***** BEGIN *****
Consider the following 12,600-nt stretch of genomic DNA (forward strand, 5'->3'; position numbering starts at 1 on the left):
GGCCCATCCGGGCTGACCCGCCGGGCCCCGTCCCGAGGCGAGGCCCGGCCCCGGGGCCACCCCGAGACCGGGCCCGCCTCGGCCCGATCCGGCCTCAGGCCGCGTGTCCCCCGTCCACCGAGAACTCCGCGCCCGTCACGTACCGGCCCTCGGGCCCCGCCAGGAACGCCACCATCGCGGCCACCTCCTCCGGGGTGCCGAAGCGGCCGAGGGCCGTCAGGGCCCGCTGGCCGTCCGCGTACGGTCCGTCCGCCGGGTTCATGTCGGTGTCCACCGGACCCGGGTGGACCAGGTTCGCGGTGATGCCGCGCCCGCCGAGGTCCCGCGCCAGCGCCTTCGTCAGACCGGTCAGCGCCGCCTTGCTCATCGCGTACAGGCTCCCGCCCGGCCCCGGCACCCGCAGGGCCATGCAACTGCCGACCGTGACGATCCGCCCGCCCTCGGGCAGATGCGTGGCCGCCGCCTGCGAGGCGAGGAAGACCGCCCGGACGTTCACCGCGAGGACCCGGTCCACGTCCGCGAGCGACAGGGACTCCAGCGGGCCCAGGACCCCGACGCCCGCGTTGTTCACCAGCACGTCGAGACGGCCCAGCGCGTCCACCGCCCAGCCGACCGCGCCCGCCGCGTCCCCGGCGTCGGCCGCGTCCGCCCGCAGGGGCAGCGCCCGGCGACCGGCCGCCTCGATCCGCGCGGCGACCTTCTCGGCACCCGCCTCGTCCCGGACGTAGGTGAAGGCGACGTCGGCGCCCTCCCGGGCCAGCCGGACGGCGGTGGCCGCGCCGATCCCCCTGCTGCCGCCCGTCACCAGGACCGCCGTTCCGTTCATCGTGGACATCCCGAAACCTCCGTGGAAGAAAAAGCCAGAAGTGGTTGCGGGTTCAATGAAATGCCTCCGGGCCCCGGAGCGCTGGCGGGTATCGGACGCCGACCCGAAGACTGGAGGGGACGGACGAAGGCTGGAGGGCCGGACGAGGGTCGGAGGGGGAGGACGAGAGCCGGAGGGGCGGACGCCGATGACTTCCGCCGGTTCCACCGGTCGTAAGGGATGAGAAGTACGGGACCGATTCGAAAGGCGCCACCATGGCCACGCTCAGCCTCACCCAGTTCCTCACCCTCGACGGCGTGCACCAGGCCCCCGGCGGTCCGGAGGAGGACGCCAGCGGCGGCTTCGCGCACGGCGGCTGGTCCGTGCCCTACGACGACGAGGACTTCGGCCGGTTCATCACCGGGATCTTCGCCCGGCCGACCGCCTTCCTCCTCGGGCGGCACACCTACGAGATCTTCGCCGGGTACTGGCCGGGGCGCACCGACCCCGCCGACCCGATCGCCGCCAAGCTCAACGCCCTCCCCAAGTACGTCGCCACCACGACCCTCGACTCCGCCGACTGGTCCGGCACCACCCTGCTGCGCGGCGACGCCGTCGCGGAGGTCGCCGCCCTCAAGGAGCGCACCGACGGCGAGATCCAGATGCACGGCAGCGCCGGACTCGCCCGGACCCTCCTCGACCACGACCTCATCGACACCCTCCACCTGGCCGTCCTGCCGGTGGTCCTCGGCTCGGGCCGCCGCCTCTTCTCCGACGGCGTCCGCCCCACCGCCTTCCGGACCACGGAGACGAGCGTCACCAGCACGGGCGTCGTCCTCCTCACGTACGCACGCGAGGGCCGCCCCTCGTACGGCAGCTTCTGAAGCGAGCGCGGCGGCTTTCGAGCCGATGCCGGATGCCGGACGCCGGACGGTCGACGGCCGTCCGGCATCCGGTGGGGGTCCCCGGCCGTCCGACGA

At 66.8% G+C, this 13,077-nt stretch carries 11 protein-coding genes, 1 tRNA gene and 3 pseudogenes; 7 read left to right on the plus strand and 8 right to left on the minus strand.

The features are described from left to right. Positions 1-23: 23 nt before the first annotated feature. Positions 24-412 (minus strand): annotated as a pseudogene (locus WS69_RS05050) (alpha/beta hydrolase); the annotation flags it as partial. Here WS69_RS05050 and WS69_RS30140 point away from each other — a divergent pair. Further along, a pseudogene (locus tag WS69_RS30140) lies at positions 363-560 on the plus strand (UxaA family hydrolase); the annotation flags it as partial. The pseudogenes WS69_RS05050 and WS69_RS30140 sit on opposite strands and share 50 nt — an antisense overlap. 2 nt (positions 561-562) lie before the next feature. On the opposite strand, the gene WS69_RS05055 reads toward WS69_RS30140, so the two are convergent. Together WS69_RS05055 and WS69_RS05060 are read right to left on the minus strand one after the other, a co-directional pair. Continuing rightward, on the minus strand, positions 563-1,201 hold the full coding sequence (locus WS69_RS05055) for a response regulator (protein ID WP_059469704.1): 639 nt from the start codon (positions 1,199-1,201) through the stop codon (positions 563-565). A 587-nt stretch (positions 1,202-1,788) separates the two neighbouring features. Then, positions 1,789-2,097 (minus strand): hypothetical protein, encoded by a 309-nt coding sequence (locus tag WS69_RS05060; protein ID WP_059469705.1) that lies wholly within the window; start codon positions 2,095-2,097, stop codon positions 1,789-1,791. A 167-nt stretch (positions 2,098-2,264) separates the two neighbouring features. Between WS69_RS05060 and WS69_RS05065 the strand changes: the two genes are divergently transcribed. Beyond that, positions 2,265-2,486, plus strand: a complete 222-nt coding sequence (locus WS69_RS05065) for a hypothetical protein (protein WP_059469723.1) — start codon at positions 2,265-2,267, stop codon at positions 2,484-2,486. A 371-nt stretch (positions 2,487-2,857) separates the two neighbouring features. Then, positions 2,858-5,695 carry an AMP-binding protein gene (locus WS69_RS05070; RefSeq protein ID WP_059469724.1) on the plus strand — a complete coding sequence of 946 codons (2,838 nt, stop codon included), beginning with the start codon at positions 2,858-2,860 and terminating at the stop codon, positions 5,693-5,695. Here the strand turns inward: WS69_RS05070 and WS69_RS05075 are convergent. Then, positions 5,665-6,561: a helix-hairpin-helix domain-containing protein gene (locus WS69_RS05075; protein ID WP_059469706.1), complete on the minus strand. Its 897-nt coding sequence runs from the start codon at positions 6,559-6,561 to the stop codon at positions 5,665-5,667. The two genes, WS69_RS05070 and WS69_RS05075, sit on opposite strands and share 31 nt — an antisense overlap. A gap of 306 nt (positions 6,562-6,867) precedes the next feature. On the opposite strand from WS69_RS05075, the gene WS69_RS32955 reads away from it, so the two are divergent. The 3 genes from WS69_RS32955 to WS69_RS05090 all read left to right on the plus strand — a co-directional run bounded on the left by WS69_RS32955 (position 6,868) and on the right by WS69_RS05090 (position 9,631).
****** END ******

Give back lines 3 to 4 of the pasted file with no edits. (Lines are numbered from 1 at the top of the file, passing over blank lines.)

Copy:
At 66.8% G+C, this 13,077-nt stretch carries 11 protein-coding genes, 1 tRNA gene and 3 pseudogenes; 7 read left to right on the plus strand and 8 right to left on the minus strand.

The features are described from left to right. Positions 1-23: 23 nt before the first annotated feature. Positions 24-412 (minus strand): annotated as a pseudogene (locus WS69_RS05050) (alpha/beta hydrolase); the annotation flags it as partial. Here WS69_RS05050 and WS69_RS30140 point away from each other — a divergent pair. Further along, a pseudogene (locus tag WS69_RS30140) lies at positions 363-560 on the plus strand (UxaA family hydrolase); the annotation flags it as partial. The pseudogenes WS69_RS05050 and WS69_RS30140 sit on opposite strands and share 50 nt — an antisense overlap. 2 nt (positions 561-562) lie before the next feature. On the opposite strand, the gene WS69_RS05055 reads toward WS69_RS30140, so the two are convergent. Together WS69_RS05055 and WS69_RS05060 are read right to left on the minus strand one after the other, a co-directional pair. Continuing rightward, on the minus strand, positions 563-1,201 hold the full coding sequence (locus WS69_RS05055) for a response regulator (protein ID WP_059469704.1): 639 nt from the start codon (positions 1,199-1,201) through the stop codon (positions 563-565). A 587-nt stretch (positions 1,202-1,788) separates the two neighbouring features. Then, positions 1,789-2,097 (minus strand): hypothetical protein, encoded by a 309-nt coding sequence (locus tag WS69_RS05060; protein ID WP_059469705.1) that lies wholly within the window; start codon positions 2,095-2,097, stop codon positions 1,789-1,791. A 167-nt stretch (positions 2,098-2,264) separates the two neighbouring features. Between WS69_RS05060 and WS69_RS05065 the strand changes: the two genes are divergently transcribed. Beyond that, positions 2,265-2,486, plus strand: a complete 222-nt coding sequence (locus WS69_RS05065) for a hypothetical protein (protein WP_059469723.1) — start codon at positions 2,265-2,267, stop codon at positions 2,484-2,486. A 371-nt stretch (positions 2,487-2,857) separates the two neighbouring features. Then, positions 2,858-5,695 carry an AMP-binding protein gene (locus WS69_RS05070; RefSeq protein ID WP_059469724.1) on the plus strand — a complete coding sequence of 946 codons (2,838 nt, stop codon included), beginning with the start codon at positions 2,858-2,860 and terminating at the stop codon, positions 5,693-5,695. Here the strand turns inward: WS69_RS05070 and WS69_RS05075 are convergent. Then, positions 5,665-6,561: a helix-hairpin-helix domain-containing protein gene (locus WS69_RS05075; protein ID WP_059469706.1), complete on the minus strand. Its 897-nt coding sequence runs from the start codon at positions 6,559-6,561 to the stop codon at positions 5,665-5,667. The two genes, WS69_RS05070 and WS69_RS05075, sit on opposite strands and share 31 nt — an antisense overlap. A gap of 306 nt (positions 6,562-6,867) precedes the next feature. On the opposite strand from WS69_RS05075, the gene WS69_RS32955 reads away from it, so the two are divergent. The 3 genes from WS69_RS32955 to WS69_RS05090 all read left to right on the plus strand — a co-directional run bounded on the left by WS69_RS32955 (position 6,868) and on the right by WS69_RS05090 (position 9,631).